4 ways to protect your identity
In this article
- Why safeguarding your personal information is crucial for protecting your privacy online
- Learn our four most important tips to protect yourself online
- Lastly, be aware of data breaches & your online accounts
Protect yourself against identity theft by securing Wi-Fi, avoiding public networks for personal data, using strong passwords and employing online banking safety measures.
Identity theft is a growing concern for many people. According to a recent report 5.7 million cases of fraud and identity theft were reported to the FTC (Federal Trade Commission) in the last year.1 While lawmakers are currently working to enact stricter security reform measures, safety is never guaranteed when it comes to your personal information.
Luckily, consumers can take measures to help safeguard their personal information, especially when it comes to online banking and shopping transactions. Here are a few easy steps you can follow to protect your privacy and make it more difficult for cyber criminals to steal your identity.
1. Check Your Wi-Fi
Most Americans have a wireless network in their home. Unfortunately, anyone can use your Wi-Fi network if it isn’t properly secured with password protection and data encryption.
Sometimes, it’s just a neighbor piggybacking onto your network. In other cases, cyber criminals may “war drive” your neighborhood by driving through residential neighborhoods looking for open networks to conduct illegal activity on. To protect your Wi-Fi network, the FTC recommends turning on your router’s data encryption feature, limiting access, and regularly changing your router’s name and password.
2. Avoid public networks
It can be tempting to use the free Wi-Fi service at a public library, coffee shop or restaurant. Unfortunately, public networks like these offer a perfect backdoor for identity theft, so it’s better to better to be safe than sorry and not assume these networks are safe.
If you have to use a public Wi-Fi network for work or private tasks, try to avoid sending or receiving personal information. This can include address, phone numbers, bank statements, account numbers, social security number and credit card information.
Even if you're accessing work remotely though a VPN (virtual private network), even with two-factor authentication you should still avoid logging into your personal online accounts unless absolutely necessary. If you must make personal transactions, especially on mobile devices, be sure to log out of any password-protected sites once you are done. Also, only log onto or send information to encrypted sites.
3. Don’t take the bait
Phishing attacks typically involve receiving fraudulent emails from someone claiming to be a reputable source. These emails often attempt to solicit personal information that an identity thief values, such as bank account or credit card numbers.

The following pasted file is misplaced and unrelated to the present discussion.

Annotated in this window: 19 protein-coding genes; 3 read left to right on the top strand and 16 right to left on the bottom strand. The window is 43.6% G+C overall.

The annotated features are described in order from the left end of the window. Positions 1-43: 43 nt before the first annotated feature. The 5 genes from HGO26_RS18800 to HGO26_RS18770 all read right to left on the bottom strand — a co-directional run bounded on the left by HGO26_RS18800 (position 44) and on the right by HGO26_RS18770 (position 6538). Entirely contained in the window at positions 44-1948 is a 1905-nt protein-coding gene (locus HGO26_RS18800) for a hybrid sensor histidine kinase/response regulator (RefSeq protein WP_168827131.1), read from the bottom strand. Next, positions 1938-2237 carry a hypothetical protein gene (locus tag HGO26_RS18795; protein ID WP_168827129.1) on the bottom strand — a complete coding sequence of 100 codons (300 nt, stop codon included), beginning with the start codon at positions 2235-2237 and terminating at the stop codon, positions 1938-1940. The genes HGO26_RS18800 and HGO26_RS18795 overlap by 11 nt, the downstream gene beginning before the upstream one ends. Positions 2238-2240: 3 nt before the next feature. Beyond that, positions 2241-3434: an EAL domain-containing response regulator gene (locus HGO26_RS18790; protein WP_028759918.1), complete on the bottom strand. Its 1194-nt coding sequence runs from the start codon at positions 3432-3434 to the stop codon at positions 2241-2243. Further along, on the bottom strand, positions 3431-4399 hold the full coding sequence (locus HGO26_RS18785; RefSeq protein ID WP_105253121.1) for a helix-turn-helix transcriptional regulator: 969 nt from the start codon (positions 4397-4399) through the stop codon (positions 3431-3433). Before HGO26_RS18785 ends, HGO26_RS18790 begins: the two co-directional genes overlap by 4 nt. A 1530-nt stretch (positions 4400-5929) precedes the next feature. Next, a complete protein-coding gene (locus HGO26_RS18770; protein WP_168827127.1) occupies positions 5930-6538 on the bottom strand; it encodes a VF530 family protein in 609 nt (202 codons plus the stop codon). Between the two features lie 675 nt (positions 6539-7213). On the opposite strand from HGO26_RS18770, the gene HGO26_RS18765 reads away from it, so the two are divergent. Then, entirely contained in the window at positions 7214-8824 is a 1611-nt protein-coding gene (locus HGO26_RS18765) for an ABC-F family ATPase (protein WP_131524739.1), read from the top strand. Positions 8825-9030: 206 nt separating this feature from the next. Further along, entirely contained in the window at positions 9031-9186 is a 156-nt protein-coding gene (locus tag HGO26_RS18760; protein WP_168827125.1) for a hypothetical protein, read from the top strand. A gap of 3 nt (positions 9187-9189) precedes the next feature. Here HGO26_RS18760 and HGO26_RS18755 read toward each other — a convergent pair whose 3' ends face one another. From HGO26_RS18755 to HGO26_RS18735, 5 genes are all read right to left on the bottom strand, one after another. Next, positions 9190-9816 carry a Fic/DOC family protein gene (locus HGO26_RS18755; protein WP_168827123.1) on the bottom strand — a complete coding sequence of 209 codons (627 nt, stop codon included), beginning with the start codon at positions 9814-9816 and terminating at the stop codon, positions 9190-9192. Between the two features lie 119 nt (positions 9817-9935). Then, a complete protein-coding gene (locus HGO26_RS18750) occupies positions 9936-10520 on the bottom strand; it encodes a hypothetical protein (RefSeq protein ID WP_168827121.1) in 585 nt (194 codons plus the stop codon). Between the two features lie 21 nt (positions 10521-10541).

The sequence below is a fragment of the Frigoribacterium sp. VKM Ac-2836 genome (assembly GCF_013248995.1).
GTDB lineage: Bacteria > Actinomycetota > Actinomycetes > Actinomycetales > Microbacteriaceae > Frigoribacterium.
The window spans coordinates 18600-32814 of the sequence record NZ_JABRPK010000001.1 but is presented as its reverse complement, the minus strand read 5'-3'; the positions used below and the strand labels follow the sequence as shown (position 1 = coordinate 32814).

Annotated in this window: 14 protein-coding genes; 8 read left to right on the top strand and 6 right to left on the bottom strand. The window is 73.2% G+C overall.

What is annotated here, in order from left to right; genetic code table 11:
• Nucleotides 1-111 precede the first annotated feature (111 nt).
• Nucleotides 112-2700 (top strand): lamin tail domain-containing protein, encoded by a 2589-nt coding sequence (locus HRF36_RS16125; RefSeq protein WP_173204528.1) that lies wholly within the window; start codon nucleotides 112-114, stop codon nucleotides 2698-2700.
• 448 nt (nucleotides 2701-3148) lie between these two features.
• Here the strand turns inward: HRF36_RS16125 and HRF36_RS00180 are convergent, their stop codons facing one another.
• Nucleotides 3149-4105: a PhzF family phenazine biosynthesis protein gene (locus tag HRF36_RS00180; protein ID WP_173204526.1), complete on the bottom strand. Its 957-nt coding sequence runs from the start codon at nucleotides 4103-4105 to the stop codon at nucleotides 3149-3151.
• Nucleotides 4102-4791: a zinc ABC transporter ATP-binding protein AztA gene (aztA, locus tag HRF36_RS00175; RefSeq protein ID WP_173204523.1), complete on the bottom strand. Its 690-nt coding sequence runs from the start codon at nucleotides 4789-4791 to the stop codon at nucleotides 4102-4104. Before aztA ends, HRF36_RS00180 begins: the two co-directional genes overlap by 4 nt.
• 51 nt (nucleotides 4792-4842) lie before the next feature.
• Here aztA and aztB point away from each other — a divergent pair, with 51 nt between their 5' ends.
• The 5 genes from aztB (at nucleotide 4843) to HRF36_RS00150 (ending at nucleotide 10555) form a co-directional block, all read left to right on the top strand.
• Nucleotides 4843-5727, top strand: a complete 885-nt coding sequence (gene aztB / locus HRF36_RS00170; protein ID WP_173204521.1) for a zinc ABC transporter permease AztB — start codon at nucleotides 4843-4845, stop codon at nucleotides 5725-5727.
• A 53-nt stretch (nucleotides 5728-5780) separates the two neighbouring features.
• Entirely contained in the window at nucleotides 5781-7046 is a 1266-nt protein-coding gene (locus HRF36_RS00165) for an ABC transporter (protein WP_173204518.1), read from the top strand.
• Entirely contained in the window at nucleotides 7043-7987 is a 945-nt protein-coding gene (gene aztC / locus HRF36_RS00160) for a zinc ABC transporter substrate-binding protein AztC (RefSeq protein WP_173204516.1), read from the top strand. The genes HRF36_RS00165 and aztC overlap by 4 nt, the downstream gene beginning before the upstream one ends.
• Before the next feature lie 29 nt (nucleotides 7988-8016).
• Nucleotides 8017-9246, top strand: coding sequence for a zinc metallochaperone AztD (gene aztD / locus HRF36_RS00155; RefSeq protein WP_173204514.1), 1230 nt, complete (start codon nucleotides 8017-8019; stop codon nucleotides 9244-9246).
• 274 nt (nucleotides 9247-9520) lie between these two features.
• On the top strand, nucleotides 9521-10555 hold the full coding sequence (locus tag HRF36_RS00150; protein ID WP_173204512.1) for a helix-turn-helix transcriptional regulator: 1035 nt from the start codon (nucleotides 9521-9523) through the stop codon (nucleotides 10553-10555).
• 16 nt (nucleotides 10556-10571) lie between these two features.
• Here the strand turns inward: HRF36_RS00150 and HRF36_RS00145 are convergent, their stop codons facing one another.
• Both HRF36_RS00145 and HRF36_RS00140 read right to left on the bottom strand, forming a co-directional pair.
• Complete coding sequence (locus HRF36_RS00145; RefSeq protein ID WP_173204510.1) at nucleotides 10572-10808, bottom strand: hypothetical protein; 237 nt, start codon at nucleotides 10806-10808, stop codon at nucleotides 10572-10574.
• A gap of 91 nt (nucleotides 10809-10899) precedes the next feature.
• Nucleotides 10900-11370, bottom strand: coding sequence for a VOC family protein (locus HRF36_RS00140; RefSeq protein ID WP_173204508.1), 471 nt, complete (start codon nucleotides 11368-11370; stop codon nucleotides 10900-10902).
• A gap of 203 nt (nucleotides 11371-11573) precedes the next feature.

If you receive a message to your email address from a source you don’t recognize, do not open it. Immediately delete the email and report it as spam. On the flip side, if you receive an email that looks to be from a reputable source, such as your bank or cell phone service provider, you should still proceed with caution. Examine the email while reading through to look for any red flags that may be indicative of a phishing attempt, such as misspellings or grammatical errors and be suspicious of urgent requests that require you to take action. If you notice anything concerning, remember to never click on any links within the email, do not respond to the sender and delete the email and immediately report your suspicion to the actual business or service provider.
4. Get creative with your passwords
The best passwords include a variety of characters, numbers and symbols, which is why many sites now require a complex password. Choose a unique password for every protected site you visit and make it as random as possible (no birthdates or children’s names).
Have trouble keeping track of a zillion different passwords? Sign up for a password management system such as Keeper or Dashlane. While they’re not foolproof, these sites will help you keep track of each password you use and give you an indication of how strong your passwords are. Also make sure to change your password in the event of a data breach at any service or site you've used.
Banking in the cloud
In the digital age, protecting your personal information online is crucial. Why? These days, more people prefer to do their banking online via a computer or mobile device than at a brick-and-mortar branch location.
With this type of volume of online banking, breaches can be a risk. And if you’re the victim of unauthorized online access to your financial accounts, it can be a pain to clean up the mess. Fortunately, you don’t have to give up the convenience of online banking and shopping to protect your sensitive financial and personal data.
Cybercriminals are looking for the easiest way in. So, while you can’t prevent every attack, it is important to make things as difficult as possible for hackers and identity thieves. By taking personal measures such as the ones we’ve discussed here, you can help safeguard your private information and reduce the likelihood of identity theft. After all, there’s only one you — and you want to keep it that way!
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